A 2019 study published in the peer-reviewed journal plus one found that a combination of aerobic exercise and resistance training resulted in lower blood pressure, increased lean muscle mass, and increased strength and cardiorespiratory fitness. Furthermore, these findings suggest that combining running with strengthening activities is better than doing either alone, and may even reduce the risk of heart disease.
“Strength training strengthens the muscles involved in running, which improves running performance and reduces the risk of running-related injuries,” says Antoine Hamelin, CPT, personal trainer and CEO of First Step Fitness.
Hybrid workouts are a great way to change up your exercise routine. If you’re a runner, your workouts are likely to become monotonous after racking up mileage day in and day out. The same goes for strength training: doing the same exercises over and over can get boring. Hybrid training will help keep you mentally fresh and make workouts more fun, while helping to prevent burnout and plateaus in your fitness.
What is hybrid training?
Regardless of your age or fitness level, hybrid training is ideal for those looking to quickly get into the fat-burning zone while building lean muscle and strength. Here, it’s important to note that fat is just your body’s way of storing the unused energy it receives from the food you eat. So hybrid training is a way to tap into that reserve and put it to work for you to keep your body fat percentage in a healthy range for you. This training method combines cardiovascular exercise, such as running or high-intensity interval training (HIIT), with resistance training, such as weightlifting and calisthenics (also known as bodyweight exercises). The American College of Sports Medicine (ACSM) recommends at least 150 minutes of moderate intensity aerobic activity or 75 minutes of vigorous aerobic activity per week, plus strength training two or more days per week.
“Running is a muscular endurance activity. A lot of people think it’s just cardio,” says certified trainer Holly Perkins, CSCS. “While it puts your cardiovascular system to the test, your muscles are what transport your body through space in a repetitive motion over a period of time. So it’s actually a muscular event.” And the same goes for HIIT and plyometrics, or jump training as well.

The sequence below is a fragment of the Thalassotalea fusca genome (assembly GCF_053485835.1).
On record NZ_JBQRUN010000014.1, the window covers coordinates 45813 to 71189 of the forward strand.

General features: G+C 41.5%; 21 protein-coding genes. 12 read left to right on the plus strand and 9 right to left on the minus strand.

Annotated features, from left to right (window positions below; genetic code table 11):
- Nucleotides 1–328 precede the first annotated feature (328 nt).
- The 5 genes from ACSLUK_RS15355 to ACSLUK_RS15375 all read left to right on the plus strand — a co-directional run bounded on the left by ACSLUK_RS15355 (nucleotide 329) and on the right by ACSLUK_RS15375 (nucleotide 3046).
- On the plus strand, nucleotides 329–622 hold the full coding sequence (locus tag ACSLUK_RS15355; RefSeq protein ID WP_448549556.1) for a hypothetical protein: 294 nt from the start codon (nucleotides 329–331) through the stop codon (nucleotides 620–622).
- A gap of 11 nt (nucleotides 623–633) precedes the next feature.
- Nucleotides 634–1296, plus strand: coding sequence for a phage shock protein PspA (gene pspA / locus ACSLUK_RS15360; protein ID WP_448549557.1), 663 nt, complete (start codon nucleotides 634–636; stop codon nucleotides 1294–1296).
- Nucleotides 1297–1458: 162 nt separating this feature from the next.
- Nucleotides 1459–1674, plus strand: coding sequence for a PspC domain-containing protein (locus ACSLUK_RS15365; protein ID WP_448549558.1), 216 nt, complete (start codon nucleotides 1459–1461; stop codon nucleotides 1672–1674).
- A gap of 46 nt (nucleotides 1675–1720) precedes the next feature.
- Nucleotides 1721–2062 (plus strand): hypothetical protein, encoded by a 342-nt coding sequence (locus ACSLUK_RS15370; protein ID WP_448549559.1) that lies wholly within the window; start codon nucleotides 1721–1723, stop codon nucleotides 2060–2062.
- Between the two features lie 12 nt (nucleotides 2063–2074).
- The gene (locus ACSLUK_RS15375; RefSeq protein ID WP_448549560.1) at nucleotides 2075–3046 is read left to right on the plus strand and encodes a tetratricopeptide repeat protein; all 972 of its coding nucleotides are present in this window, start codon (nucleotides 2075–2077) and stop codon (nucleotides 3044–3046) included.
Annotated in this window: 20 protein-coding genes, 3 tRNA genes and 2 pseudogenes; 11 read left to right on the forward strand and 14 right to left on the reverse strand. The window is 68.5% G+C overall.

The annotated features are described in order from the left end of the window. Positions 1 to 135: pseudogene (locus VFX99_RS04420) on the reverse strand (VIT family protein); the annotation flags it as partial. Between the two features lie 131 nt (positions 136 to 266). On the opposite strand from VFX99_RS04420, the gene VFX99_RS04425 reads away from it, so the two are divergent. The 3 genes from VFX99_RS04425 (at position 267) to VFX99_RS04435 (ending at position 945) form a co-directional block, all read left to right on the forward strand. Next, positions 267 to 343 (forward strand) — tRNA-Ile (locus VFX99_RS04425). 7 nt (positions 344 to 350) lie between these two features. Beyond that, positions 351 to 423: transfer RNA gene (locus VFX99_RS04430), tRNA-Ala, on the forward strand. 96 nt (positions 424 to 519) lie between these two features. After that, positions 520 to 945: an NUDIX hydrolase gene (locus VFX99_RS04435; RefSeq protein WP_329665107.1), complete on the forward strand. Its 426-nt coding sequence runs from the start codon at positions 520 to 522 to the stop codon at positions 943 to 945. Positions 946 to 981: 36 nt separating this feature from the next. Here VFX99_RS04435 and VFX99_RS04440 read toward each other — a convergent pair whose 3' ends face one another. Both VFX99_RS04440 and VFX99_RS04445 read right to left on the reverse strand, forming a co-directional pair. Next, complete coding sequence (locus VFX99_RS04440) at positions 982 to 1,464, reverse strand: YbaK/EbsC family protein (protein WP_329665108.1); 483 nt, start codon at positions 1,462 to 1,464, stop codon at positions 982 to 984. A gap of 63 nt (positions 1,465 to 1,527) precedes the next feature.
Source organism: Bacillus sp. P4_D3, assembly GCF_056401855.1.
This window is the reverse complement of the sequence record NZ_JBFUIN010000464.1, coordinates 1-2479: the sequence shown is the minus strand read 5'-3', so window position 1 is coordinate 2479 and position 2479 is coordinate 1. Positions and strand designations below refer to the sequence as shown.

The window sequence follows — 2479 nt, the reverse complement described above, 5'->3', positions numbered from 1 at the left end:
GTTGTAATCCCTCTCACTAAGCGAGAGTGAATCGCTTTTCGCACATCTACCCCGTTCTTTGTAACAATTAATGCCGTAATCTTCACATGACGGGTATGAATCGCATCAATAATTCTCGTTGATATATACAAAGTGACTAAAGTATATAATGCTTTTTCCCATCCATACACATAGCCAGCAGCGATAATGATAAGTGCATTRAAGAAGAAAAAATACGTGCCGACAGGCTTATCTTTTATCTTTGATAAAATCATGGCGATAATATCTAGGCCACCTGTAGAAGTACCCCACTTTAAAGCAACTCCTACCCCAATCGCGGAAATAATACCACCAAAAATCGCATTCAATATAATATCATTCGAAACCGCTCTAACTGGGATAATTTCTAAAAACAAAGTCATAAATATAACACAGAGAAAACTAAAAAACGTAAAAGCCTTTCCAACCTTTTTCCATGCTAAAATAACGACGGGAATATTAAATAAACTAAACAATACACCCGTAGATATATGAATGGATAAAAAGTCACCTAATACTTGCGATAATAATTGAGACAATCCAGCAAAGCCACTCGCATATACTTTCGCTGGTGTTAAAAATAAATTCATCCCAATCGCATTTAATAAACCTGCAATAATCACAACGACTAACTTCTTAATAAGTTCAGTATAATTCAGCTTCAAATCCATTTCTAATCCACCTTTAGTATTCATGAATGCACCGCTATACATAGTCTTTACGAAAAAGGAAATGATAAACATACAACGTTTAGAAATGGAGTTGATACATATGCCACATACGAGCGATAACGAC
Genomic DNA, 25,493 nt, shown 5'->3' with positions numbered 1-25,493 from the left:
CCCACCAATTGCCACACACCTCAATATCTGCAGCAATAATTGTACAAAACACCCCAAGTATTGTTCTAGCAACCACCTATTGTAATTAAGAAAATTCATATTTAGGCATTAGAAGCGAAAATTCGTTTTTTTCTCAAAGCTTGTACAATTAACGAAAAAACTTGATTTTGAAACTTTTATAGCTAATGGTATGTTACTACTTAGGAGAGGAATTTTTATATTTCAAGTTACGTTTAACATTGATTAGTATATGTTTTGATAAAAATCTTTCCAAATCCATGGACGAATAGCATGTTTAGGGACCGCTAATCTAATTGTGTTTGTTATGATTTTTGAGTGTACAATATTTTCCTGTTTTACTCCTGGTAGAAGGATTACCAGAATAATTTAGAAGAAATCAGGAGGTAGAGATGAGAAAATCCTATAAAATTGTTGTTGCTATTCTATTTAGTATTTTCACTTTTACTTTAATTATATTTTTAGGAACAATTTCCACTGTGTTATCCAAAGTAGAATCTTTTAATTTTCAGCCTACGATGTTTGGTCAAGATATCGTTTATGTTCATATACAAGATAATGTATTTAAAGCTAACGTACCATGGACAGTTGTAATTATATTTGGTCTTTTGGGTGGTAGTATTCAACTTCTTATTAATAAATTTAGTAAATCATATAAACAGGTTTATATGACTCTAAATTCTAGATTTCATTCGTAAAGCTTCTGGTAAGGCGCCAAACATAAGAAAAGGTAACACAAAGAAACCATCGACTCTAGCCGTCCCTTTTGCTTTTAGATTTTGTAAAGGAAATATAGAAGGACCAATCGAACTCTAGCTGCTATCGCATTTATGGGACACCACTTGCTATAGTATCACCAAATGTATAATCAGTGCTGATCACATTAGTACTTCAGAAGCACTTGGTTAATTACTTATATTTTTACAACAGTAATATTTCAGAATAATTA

Benefits of hybrid training
If you focus only on strength training, you neglect your cardiovascular health and miss out on the many benefits of resistance training, such as lower resting heart rate, lower blood pressure, improved mood, and fat loss. In contrast, the same concept applies to cardio. If you prioritize aerobic exercise and avoid strength training, you won’t get the many health benefits of building muscle.
Cardio works synergistically with strength training. Combining these types improves body composition (the ratio of muscle mass to body fat), speeds up metabolism, improves blood sugar control, and protects heart health. Also, regular cardio exercises can help build muscle. When your cardiovascular system works more efficiently, it helps increase blood flow to your muscles and improves circulation.
Building muscle does much more than make you stronger. Strength training has many health benefits, including better bone density, better body composition, lower risk of injury, and a more efficient metabolism. Strength training has also been shown to improve digestion and reduce the risk of chronic diseases such as cardiovascular disease and diabetes.
Shifting your weekly focus from strength training to cardio can be an effective strategy for making gains in both areas. “Change your focus and your priorities every week. The most important goal is to get two to three high-quality strength training sessions per week,” says Perkins, who recommends alternating strength training and cardio days.
Hybrid Training Nutrition
Not all calories are created equal. For example, the energy you get from a bowl of fresh fruit is not the same as the energy contained in a doughnut. For optimal energy and performance, your best bet is to eat a balanced diet rich in carbohydrates, protein, healthy fats, and fiber from whole plant foods that provide enough calories to fuel your increased training volume.
Whether your goal is to run a marathon or set a deadlift PR in the gym, your body relies on carbohydrates to fuel physical activity. According to the Academy of Nutrition and Dietetics (AND), moderate exercise for one hour a day requires 5 to 7 grams of carbohydrates per kilogram of body weight per day.
“For hybrid athletes, glycogen (blood sugar stored in the liver) is optimal for maintaining energy levels during endurance exercise, as well as protecting protein stores so they can be used effectively for training. of strength and muscle development, which in turn supports overall endurance performance. ” says Katie Cavuto, RD, registered dietitian and executive chef at Saladworks.